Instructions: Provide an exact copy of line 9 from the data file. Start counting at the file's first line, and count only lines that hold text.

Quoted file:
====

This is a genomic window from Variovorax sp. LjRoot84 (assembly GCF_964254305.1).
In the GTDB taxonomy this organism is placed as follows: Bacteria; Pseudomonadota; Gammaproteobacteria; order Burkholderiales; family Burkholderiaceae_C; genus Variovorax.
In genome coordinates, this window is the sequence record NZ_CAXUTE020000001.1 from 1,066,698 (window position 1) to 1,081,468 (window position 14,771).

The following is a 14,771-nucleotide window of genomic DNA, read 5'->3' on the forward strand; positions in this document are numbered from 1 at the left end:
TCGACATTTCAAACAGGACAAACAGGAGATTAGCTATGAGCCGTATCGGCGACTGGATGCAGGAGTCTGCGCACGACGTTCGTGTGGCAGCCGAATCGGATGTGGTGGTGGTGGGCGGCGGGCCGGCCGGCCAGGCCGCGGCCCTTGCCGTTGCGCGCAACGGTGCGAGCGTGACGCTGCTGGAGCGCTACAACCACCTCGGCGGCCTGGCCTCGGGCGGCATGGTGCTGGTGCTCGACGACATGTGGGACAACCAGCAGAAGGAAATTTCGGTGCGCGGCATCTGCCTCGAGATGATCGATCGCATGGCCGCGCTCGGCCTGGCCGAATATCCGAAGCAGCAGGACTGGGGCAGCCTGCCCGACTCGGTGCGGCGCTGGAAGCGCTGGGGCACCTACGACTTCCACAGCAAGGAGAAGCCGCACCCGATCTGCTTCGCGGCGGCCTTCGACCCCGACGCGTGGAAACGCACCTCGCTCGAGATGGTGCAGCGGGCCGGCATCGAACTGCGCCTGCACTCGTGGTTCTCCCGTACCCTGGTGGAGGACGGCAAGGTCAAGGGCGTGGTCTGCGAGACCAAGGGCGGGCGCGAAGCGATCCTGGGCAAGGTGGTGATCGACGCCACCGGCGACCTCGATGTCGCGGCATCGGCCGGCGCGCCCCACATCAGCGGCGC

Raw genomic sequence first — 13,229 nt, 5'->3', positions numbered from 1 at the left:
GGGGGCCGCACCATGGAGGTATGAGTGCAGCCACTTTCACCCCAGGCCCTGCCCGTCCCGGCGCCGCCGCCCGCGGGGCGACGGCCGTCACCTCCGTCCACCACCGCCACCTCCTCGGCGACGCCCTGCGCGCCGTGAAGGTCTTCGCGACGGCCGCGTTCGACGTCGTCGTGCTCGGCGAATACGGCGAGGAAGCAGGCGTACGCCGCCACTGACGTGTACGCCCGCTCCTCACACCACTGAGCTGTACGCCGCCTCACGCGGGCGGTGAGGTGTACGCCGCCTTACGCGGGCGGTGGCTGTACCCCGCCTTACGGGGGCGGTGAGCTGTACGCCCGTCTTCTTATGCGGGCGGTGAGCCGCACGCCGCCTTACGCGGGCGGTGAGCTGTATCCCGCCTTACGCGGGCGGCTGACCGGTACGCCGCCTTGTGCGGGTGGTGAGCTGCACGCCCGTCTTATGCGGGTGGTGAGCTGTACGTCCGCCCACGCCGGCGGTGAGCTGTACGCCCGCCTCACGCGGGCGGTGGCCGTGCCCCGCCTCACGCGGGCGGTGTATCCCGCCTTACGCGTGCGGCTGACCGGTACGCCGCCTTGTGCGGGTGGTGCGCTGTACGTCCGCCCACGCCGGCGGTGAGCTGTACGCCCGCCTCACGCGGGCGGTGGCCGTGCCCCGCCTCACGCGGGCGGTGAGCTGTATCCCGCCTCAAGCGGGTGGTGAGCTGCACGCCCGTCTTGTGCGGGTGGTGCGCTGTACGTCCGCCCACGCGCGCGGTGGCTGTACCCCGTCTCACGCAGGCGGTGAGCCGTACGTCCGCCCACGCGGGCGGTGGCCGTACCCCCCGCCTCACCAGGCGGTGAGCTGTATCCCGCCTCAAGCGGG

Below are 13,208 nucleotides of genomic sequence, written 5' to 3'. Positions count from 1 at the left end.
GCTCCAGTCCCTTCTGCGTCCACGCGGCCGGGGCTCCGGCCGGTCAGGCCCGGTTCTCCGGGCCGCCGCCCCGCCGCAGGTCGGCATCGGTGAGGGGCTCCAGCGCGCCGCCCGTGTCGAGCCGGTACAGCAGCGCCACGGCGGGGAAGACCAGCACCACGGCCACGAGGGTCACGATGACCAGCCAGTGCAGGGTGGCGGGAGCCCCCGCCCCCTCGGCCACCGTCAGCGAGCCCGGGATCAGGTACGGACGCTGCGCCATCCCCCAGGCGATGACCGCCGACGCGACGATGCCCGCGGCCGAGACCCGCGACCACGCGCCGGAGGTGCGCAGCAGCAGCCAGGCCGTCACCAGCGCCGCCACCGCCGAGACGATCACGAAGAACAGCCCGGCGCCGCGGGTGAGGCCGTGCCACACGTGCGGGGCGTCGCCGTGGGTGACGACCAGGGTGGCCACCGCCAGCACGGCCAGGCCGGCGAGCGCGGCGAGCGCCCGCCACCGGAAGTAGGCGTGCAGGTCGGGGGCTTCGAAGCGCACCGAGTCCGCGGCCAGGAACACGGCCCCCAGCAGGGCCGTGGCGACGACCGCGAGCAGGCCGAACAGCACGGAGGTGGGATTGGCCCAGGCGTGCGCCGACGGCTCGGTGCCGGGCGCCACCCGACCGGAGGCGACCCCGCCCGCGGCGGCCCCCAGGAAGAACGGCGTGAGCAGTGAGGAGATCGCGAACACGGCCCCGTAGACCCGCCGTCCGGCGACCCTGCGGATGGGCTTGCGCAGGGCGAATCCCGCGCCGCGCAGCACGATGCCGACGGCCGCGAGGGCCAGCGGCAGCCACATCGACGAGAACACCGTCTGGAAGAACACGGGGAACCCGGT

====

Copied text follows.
GCTCCAGTCCCTTCTGCGTCCACGCGGCCGGGGCTCCGGCCGGTCAGGCCCGGTTCTCCGGGCCGCCGCCCCGCCGCAGGTCGGCATCGGTGAGGGGCTCCAGCGCGCCGCCCGTGTCGAGCCGGTACAGCAGCGCCACGGCGGGGAAGACCAGCACCACGGCCACGAGGGTCACGATGACCAGCCAGTGCAGGGTGGCGGGAGCCCCCGCCCCCTCGGCCACCGTCAGCGAGCCCGGGATCAGGTACGGACGCTGCGCCATCCCCCAGGCGATGACCGCCGACGCGACGATGCCCGCGGCCGAGACCCGCGACCACGCGCCGGAGGTGCGCAGCAGCAGCCAGGCCGTCACCAGCGCCGCCACCGCCGAGACGATCACGAAGAACAGCCCGGCGCCGCGGGTGAGGCCGTGCCACACGTGCGGGGCGTCGCCGTGGGTGACGACCAGGGTGGCCACCGCCAGCACGGCCAGGCCGGCGAGCGCGGCGAGCGCCCGCCACCGGAAGTAGGCGTGCAGGTCGGGGGCTTCGAAGCGCACCGAGTCCGCGGCCAGGAACACGGCCCCCAGCAGGGCCGTGGCGACGACCGCGAGCAGGCCGAACAGCACGGAGGTGGGATTGGCCCAGGCGTGCGCCGACGGCTCGGTGCCGGGCGCCACCCGACCGGAGGCGACCCCGCCCGCGGCGGCCCCCAGGAAGAACGGCGTGAGCAGTGAGGAGATCGCGAACACGGCCCCGTAGACCCGCCGTCCGGCGACCCTGCGGATGGGCTTGCGCAGGGCGAATCCCGCGCCGCGCAGCACGATGCCGACGGCCGCGAGGGCCAGCGGCAGCCACATCGACGAGAACACCGTCTGGAAGAACACGGGGAACCCGGT